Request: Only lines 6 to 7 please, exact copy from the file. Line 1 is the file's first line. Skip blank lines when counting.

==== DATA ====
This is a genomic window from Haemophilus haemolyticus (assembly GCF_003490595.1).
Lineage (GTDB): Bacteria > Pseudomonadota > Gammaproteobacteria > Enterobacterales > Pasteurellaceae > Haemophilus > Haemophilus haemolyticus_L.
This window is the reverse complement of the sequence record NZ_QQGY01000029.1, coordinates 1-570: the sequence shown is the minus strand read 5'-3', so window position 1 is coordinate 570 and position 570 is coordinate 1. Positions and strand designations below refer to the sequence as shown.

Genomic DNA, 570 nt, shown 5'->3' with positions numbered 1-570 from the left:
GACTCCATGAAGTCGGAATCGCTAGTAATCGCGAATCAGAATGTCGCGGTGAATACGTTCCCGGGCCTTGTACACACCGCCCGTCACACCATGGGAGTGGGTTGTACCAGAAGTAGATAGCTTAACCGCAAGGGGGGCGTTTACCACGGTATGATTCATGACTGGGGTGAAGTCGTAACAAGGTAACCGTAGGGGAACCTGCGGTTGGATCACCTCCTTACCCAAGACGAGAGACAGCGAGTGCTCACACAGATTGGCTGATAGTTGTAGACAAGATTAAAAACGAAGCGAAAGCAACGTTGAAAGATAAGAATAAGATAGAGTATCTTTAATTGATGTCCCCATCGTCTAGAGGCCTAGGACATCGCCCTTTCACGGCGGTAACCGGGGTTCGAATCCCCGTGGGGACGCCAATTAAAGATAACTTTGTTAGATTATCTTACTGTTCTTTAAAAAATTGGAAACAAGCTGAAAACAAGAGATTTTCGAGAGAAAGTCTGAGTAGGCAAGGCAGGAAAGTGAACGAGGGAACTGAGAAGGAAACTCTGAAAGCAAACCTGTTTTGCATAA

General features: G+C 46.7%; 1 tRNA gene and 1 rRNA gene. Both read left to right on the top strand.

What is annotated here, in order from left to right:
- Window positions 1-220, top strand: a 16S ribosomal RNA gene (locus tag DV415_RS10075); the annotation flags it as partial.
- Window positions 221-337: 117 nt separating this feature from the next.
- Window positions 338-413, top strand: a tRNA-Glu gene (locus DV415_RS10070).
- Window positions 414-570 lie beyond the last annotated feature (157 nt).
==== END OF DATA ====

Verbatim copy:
General features: G+C 46.7%; 1 tRNA gene and 1 rRNA gene. Both read left to right on the top strand.

What is annotated here, in order from left to right: